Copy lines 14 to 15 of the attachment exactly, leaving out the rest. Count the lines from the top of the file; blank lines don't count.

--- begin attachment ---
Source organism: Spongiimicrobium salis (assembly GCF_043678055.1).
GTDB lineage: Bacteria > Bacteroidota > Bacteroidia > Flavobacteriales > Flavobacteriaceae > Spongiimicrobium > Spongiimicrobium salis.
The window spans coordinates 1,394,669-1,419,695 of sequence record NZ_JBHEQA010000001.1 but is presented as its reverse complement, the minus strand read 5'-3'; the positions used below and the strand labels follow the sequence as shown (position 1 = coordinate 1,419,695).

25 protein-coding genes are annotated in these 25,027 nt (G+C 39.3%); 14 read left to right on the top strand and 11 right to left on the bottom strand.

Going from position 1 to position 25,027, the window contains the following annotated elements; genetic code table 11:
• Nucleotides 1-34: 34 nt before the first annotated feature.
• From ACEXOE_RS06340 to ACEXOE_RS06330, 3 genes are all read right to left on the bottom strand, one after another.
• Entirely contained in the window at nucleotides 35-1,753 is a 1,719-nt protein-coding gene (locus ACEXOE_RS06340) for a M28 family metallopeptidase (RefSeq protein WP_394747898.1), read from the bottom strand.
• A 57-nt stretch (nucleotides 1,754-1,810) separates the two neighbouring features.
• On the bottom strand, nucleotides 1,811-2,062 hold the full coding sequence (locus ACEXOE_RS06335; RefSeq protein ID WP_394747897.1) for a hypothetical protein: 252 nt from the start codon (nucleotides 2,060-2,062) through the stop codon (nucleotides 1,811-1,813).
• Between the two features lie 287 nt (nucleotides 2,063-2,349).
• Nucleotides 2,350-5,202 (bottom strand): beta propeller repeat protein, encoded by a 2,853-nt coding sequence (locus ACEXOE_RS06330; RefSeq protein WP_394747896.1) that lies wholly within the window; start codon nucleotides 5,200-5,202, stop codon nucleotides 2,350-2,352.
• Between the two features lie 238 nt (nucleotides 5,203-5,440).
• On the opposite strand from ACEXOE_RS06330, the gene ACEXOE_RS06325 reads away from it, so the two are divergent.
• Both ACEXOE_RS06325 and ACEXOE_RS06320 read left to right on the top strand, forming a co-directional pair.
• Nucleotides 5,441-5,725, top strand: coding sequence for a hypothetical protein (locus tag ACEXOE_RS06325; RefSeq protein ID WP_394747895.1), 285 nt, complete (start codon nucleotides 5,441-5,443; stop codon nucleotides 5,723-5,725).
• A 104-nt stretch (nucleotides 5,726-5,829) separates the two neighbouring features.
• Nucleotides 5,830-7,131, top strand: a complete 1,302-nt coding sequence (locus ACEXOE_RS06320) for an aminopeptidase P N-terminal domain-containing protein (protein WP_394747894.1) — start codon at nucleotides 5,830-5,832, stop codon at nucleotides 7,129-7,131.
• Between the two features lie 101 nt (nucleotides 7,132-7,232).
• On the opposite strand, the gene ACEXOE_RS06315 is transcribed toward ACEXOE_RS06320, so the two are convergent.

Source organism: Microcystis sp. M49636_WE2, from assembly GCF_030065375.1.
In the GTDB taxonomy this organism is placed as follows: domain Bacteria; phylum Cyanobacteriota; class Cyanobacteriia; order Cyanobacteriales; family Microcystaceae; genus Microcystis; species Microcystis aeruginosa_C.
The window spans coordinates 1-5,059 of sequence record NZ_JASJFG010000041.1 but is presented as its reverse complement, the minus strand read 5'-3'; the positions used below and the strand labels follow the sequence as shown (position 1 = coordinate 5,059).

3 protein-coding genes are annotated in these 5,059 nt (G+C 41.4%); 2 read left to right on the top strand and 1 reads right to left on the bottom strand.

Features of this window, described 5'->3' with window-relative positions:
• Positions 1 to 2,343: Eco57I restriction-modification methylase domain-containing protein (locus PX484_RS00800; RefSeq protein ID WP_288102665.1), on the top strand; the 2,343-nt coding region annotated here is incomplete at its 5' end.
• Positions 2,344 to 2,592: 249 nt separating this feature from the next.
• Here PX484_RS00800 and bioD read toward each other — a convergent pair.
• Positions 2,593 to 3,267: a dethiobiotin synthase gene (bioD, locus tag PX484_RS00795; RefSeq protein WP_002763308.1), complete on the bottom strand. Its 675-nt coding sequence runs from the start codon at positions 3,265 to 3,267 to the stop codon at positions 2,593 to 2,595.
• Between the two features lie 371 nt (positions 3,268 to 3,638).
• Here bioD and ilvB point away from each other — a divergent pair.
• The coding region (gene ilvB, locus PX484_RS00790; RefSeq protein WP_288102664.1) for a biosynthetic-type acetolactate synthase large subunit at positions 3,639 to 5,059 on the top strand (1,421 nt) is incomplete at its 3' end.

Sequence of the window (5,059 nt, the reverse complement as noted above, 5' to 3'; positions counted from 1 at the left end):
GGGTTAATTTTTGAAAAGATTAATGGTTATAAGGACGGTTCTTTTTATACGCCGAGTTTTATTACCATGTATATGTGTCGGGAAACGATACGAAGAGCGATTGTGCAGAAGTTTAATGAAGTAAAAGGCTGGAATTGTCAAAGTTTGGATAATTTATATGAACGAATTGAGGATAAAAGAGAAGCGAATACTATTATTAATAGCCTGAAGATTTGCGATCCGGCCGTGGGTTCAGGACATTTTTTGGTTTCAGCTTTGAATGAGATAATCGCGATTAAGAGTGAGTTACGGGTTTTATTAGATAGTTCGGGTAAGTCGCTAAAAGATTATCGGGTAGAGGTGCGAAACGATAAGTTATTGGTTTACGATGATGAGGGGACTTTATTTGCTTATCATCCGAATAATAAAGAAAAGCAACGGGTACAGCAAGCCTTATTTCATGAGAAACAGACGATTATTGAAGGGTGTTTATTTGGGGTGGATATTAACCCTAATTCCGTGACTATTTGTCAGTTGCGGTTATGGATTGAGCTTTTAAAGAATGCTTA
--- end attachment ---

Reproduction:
• On the opposite strand from ACEXOE_RS06330, the gene ACEXOE_RS06325 reads away from it, so the two are divergent.
• Both ACEXOE_RS06325 and ACEXOE_RS06320 read left to right on the top strand, forming a co-directional pair.